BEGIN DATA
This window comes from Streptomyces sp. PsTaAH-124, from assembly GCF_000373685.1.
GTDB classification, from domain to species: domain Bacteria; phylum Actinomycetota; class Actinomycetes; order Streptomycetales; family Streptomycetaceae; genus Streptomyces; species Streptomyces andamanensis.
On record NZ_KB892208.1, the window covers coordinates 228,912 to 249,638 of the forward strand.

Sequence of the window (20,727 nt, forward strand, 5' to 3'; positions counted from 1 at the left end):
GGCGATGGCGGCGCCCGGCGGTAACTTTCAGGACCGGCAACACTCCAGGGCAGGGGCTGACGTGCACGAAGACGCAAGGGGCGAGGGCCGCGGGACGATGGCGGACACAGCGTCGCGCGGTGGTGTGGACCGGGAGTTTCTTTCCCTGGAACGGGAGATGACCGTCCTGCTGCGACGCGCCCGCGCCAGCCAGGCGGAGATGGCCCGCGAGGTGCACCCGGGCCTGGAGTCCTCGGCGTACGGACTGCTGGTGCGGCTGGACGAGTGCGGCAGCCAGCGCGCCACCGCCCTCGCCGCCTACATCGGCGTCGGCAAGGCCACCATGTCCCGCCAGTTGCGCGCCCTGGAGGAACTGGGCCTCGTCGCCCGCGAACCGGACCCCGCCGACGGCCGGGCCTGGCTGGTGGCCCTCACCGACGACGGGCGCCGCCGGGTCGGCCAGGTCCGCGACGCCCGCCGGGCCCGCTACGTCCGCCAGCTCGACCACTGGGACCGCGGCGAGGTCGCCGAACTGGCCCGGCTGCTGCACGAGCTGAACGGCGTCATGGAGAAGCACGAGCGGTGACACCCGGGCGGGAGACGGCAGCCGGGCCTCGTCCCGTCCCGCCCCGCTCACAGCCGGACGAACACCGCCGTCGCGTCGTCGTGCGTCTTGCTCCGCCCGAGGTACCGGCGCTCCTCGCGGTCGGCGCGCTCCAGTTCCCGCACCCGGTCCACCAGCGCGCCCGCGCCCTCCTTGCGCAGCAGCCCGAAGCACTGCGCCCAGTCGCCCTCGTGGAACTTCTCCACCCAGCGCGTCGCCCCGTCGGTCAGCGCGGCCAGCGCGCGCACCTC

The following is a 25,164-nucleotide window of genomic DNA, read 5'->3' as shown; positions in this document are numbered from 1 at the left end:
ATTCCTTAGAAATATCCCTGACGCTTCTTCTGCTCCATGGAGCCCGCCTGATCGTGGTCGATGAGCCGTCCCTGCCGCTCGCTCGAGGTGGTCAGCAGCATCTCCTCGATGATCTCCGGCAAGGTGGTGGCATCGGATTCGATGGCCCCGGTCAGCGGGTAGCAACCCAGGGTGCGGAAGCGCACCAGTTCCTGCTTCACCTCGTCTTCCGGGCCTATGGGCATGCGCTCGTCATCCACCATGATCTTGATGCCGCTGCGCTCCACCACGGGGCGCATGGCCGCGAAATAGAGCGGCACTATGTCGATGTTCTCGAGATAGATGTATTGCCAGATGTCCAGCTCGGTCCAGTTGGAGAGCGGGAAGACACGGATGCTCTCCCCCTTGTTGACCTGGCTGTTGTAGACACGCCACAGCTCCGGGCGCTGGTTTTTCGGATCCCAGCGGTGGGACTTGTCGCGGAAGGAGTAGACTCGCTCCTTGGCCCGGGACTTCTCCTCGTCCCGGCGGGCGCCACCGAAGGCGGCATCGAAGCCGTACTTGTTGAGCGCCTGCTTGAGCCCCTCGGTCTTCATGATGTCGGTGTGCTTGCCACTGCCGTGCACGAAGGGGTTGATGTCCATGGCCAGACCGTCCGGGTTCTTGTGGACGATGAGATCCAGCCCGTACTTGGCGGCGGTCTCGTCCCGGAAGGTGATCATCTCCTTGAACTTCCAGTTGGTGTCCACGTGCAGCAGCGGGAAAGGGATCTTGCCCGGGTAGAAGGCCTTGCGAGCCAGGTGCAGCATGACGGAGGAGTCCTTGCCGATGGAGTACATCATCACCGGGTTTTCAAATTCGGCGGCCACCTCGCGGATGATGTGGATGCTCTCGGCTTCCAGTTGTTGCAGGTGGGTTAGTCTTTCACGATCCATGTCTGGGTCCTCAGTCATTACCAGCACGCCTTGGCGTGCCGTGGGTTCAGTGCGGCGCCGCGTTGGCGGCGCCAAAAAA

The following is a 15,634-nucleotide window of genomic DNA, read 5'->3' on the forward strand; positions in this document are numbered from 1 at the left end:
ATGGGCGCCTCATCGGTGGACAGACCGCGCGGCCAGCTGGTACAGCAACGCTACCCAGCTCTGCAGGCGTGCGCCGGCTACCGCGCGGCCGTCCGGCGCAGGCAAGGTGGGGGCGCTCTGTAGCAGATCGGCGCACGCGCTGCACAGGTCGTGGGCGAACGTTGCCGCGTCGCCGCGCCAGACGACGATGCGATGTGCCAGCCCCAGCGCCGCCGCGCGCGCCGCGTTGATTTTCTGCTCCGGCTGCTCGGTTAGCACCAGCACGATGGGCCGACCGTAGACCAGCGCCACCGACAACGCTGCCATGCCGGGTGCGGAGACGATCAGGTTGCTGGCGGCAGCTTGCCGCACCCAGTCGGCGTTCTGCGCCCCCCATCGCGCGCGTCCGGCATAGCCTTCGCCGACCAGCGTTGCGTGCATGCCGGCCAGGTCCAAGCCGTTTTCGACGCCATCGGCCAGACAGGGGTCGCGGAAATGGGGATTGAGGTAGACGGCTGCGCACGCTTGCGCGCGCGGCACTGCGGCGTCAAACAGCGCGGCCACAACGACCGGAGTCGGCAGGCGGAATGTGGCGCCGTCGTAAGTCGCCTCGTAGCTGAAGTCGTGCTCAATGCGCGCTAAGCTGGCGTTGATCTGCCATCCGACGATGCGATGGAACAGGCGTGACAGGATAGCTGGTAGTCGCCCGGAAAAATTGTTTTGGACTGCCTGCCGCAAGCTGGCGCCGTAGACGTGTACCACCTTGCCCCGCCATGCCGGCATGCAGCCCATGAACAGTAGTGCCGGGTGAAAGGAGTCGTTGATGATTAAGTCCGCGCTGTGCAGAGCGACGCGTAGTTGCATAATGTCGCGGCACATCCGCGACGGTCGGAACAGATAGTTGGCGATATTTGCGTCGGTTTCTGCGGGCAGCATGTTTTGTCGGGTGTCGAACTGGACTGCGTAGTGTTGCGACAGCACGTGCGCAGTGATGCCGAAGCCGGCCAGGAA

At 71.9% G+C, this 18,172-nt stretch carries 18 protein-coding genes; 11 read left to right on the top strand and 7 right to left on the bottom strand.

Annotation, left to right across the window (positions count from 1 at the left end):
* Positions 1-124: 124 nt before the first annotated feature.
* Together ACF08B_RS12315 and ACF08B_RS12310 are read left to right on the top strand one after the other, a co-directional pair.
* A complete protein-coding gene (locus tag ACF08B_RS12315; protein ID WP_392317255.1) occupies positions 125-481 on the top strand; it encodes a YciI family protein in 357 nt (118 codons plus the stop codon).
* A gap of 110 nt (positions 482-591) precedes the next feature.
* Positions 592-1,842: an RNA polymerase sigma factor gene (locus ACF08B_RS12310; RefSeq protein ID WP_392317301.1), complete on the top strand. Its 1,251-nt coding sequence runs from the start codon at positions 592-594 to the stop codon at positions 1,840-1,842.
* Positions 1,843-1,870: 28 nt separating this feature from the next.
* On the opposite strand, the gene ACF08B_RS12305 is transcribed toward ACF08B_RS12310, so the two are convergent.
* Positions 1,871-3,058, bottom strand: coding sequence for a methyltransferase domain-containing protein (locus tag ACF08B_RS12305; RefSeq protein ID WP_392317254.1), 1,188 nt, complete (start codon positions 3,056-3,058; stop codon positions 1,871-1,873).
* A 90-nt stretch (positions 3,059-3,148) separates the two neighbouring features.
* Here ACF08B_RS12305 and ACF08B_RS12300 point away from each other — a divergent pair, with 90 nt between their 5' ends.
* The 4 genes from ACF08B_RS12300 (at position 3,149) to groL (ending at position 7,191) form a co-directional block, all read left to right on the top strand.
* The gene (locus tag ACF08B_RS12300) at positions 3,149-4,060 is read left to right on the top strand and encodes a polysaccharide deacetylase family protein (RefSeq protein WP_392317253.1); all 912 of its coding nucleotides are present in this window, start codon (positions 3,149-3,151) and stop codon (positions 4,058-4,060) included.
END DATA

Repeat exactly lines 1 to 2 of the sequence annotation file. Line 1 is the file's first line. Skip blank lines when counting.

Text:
This window comes from Streptomyces sp. PsTaAH-124, from assembly GCF_000373685.1.
GTDB classification, from domain to species: domain Bacteria; phylum Actinomycetota; class Actinomycetes; order Streptomycetales; family Streptomycetaceae; genus Streptomyces; species Streptomyces andamanensis.